The New York Times


November 30, 2008, 10:00 am

Strawberry Generation

Those Taiwanese born in the 1980s, considered by their elders and the establishment to be fragile (like the fruit), insubordinate, and unwilling to endure hardship.

The Taiwan News said that the Strawberry Generation “grew up in an environment without war and political persecution, with less poverty and easy access to information. This generation feels free to abandon tradition and takes education and freedom for granted.”

In 2007, The Taipei Times discussed the effect of the Strawberry Generation on the country’s food supply:

As the nation continues along its seemingly never-ending path of development-at-all-costs, few people give a second thought to who will be growing rice or picking bananas once the current crop of increasingly elderly farmers call it a day. … How the nation will cope in 20 or even 10 years after many of these elderly farmers have passed away is an extremely important question, because the ‘strawberry generation’ of well-educated, privileged youngsters are unwilling to toil among the muck and flies to eke out a living.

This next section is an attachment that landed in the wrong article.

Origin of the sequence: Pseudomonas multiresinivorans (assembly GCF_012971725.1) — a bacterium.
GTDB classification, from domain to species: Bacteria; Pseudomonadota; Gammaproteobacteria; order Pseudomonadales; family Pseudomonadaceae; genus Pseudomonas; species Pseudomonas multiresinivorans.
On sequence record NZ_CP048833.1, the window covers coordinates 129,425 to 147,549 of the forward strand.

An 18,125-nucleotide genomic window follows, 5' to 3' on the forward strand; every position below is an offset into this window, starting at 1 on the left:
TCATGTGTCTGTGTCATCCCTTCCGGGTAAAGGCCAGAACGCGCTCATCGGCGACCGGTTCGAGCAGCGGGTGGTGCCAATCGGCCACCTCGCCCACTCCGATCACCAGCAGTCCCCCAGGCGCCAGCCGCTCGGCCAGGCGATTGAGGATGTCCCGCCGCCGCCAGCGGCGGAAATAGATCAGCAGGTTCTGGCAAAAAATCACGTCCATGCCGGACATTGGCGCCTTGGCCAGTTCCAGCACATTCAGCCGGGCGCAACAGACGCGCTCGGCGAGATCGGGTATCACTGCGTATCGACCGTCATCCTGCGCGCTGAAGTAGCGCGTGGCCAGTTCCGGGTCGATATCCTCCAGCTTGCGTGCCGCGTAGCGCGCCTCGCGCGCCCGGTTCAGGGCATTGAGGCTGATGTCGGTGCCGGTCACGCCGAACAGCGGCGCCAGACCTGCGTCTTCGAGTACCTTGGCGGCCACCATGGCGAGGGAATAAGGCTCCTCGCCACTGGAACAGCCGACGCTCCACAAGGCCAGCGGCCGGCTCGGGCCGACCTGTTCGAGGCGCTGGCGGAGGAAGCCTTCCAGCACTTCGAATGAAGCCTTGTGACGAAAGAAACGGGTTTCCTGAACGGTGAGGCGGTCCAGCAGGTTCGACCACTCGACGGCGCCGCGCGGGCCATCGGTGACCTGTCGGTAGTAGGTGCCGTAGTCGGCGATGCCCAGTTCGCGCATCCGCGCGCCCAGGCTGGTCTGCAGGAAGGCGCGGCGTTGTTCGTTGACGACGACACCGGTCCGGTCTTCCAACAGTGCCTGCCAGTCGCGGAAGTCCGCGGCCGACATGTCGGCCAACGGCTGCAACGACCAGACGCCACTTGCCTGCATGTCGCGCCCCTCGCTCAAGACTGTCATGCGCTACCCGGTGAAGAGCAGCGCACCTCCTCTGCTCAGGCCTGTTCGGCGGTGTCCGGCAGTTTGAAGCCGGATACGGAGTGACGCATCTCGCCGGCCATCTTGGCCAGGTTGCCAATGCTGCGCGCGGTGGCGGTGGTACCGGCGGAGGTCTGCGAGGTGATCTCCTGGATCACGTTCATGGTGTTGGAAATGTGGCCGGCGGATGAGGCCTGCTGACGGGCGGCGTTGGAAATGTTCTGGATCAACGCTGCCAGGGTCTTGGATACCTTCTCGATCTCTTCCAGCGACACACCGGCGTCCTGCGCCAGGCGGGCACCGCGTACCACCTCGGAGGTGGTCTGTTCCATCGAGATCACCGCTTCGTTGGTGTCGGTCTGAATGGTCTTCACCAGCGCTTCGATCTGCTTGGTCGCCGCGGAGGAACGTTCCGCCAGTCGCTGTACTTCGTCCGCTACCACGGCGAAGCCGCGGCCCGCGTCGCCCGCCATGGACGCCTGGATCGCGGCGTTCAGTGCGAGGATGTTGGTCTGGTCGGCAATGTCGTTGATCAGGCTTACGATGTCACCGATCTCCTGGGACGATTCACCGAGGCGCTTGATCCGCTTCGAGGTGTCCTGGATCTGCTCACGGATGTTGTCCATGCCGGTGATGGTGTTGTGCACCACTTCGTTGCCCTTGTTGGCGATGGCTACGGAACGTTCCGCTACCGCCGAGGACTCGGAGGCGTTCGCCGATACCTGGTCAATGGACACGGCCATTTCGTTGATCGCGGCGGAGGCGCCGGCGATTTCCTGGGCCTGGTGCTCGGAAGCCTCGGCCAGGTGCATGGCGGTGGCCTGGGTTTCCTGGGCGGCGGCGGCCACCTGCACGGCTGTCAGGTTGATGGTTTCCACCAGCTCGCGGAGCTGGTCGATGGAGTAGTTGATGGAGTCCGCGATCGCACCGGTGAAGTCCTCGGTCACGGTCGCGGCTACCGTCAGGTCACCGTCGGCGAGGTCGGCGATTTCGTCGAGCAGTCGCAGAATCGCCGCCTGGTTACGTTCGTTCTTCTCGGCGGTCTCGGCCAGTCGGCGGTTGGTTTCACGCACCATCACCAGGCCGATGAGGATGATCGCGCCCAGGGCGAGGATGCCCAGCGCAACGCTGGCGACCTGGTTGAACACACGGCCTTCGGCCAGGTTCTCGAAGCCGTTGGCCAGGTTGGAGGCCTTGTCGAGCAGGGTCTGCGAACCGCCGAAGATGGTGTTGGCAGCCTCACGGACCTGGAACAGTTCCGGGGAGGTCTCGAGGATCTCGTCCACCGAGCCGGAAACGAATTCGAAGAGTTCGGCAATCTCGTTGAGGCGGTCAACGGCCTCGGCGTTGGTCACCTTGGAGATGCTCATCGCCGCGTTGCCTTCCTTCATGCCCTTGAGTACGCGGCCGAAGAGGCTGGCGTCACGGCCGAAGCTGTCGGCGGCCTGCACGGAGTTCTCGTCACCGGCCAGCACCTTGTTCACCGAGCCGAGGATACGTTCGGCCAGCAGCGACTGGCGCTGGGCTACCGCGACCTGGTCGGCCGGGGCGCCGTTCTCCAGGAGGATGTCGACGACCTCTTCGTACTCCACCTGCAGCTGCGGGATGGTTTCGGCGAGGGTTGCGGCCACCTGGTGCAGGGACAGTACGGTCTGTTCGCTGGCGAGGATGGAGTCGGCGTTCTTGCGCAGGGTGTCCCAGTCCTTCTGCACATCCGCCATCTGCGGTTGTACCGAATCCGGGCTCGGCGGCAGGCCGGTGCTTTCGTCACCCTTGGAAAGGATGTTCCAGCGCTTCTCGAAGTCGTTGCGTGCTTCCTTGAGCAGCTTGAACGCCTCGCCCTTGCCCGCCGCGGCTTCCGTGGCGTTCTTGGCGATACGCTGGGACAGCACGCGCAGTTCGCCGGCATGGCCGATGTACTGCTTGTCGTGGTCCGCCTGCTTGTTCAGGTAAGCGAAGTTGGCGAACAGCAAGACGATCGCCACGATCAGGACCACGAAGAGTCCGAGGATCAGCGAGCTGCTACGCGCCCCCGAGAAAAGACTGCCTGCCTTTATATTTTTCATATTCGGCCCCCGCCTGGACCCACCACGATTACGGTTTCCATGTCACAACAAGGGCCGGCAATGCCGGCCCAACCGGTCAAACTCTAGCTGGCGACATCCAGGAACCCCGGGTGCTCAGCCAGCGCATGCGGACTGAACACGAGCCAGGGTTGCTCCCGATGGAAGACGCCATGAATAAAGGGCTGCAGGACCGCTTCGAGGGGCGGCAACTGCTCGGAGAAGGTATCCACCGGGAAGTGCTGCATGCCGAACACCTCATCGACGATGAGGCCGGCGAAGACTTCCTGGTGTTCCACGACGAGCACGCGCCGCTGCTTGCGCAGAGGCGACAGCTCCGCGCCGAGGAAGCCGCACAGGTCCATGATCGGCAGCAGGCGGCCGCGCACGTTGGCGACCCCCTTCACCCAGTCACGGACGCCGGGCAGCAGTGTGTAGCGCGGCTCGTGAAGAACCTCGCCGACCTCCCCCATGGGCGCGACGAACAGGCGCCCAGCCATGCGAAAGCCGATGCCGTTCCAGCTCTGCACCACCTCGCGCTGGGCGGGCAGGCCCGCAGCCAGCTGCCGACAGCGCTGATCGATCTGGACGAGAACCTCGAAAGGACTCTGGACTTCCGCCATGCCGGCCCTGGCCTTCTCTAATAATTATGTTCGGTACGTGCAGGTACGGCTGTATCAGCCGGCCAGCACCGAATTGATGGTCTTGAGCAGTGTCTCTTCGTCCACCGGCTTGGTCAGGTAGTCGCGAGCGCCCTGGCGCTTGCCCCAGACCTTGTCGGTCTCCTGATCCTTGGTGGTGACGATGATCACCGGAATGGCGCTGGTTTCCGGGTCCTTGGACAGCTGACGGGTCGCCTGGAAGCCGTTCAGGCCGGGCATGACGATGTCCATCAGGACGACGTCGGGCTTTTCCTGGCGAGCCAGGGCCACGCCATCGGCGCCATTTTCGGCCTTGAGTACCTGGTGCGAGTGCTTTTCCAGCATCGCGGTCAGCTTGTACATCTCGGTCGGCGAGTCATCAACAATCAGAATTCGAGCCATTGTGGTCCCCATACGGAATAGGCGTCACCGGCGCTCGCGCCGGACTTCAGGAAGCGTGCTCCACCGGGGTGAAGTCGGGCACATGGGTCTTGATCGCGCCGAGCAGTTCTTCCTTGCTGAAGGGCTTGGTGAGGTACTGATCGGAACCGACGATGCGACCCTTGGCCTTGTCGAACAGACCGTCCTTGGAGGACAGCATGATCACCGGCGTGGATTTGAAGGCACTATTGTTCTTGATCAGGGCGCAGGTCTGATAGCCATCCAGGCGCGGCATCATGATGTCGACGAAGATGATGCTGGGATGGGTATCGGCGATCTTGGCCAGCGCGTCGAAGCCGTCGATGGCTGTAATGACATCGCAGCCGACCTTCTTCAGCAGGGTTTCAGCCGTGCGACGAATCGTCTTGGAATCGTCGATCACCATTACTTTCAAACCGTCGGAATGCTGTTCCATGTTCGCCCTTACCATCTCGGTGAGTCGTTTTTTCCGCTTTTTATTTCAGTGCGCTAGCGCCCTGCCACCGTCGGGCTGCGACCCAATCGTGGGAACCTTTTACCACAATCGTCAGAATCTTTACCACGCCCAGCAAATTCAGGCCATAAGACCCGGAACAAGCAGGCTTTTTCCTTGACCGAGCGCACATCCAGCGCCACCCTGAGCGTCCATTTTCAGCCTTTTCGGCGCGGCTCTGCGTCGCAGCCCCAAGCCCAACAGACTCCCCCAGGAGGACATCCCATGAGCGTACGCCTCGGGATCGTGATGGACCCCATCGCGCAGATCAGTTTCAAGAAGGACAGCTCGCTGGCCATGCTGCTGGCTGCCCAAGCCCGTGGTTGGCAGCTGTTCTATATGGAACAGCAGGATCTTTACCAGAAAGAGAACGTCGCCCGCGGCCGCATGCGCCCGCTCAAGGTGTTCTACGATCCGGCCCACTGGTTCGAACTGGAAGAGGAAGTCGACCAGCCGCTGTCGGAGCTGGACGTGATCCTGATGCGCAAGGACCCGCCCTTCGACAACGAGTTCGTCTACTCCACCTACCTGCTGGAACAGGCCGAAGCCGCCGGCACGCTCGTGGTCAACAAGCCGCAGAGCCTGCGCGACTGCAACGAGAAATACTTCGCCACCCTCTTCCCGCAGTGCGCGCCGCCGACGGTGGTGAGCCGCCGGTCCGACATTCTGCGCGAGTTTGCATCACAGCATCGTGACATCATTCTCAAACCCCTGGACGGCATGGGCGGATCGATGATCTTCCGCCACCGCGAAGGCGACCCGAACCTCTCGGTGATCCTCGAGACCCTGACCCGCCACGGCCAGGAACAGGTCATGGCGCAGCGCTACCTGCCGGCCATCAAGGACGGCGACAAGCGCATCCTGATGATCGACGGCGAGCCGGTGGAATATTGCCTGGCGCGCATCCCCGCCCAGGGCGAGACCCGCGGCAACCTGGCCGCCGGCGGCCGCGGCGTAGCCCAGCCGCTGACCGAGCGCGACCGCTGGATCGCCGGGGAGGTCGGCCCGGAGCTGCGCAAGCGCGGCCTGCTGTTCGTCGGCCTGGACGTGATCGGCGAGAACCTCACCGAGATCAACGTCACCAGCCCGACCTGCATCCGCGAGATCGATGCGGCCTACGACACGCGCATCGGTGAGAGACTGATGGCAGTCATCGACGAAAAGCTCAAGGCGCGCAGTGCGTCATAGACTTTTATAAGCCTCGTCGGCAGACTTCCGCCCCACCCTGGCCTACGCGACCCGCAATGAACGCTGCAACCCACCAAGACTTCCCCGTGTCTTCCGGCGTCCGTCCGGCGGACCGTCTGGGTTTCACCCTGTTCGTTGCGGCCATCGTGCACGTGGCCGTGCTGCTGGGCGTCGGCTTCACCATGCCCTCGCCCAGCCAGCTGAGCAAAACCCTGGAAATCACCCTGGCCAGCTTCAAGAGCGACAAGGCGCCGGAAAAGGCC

However, United Press International Asia recently reported divisions within the increasingly politicized Strawberry Generation, noting that “opposing groups of students calling themselves ‘Wild Strawberries’ and ‘Little Blueberries’ have been facing off in cities across the island.” The Wild Strawberries launched a series of sit-in protests against Taiwan’s handling of an official visitation from China; in turn, the Little Blueberries accused them of being manipulated by the opposition Democratic Progressive Party.


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